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White House extends grace period for non-Obamacare health plans to 2017

By Reuters
Wednesday, March 5, 2014 16:50 EDT
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President Barack Obama speaks about the National Security Agency (AFP)
 
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WASHINGTON (Reuters) – The Obama administration said on Wednesday it would allow health insurers to extend plans that fail to comply with its signature healthcare law for an additional two years, giving some consumers the option of keeping their policies into 2017.

In a release of comprehensive insurance guidelines for next year, officials also said the government was extending the 2015 open enrollment by one month to create a three-month period running from November 15, 2014, to February 15, 2015.

The guidelines also presented an early glimpse of the cost of Obamacare-compliant plans, saying the annual cap on out-of-pocket expenses for consumers would rise to $6,600 for individuals and $13,200 for families. Expenses are currently capped at $6,350 for an individual and $12,700 for a family.

The change in the renewal policy could help Democrats in November’s congressional elections by eliminating the possibility of a new wave of insurance plan cancellations just before the vote. It also allows some policies to be continued past the November 2016 presidential election.

But administration officials described the guidelines as a response to conversations with a range of stakeholders including consumers, insurers and state regulators. They said the number of people affected, estimated at between 500,000 and 1.5 million, was expected to shrink rapidly as consumers shift into Obamacare-compliant policies.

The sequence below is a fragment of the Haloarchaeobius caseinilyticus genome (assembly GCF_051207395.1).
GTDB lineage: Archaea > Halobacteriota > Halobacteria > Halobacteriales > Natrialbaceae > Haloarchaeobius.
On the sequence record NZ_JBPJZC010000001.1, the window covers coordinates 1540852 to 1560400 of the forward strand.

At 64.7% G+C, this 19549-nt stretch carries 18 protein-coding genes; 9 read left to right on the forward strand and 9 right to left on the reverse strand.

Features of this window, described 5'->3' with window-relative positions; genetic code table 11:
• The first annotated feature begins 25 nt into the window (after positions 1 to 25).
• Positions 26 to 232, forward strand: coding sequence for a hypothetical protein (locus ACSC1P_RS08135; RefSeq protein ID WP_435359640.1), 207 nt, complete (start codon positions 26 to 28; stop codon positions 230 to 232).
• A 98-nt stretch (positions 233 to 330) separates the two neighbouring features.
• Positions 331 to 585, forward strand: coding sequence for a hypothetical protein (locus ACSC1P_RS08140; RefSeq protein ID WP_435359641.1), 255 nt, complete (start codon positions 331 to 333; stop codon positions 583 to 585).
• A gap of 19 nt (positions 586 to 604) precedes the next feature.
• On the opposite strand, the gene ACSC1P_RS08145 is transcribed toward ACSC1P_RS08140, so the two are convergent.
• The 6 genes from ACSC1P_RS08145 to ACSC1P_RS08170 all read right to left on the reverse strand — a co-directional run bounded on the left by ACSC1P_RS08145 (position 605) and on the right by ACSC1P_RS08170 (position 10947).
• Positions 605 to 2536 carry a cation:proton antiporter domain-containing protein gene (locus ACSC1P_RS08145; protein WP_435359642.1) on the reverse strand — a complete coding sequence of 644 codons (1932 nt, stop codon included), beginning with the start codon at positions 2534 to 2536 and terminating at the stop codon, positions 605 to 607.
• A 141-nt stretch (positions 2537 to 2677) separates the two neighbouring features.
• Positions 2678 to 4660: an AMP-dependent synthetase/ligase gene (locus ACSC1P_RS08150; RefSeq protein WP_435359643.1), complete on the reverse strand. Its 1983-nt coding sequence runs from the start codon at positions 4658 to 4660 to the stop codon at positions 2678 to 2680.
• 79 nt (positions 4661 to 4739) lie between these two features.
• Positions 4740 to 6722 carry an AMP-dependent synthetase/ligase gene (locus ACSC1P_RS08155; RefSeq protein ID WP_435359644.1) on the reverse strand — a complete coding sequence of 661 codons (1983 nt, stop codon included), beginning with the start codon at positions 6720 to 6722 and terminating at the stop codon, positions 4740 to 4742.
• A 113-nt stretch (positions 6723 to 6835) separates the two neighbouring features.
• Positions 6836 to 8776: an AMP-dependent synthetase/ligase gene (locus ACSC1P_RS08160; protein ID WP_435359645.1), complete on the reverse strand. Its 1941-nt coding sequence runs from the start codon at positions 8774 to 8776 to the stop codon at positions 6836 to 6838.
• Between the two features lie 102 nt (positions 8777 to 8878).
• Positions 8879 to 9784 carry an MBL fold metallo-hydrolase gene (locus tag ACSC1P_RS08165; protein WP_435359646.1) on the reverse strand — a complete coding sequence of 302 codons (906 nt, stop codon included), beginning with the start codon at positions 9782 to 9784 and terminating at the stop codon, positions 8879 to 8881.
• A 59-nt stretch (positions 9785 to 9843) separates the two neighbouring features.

The initial decision to allow one-year renewals last November followed a public outcry as millions of consumers received notice from insurers that their plans would be canceled because they did not comply with Obamacare’s consumer protection standards.

Officials said on Wednesday the change would require them to adjust a risk mitigation program to protect insurers from unexpected losses, and indicated that they could relax a consumer-protection rule that currently prohibits insurers from spending more than 20 percent of plan revenues on administrative costs including marketing.

(Reporting by David Morgan; Editing by Peter Cooney)

[Image via Agence France-Presse]

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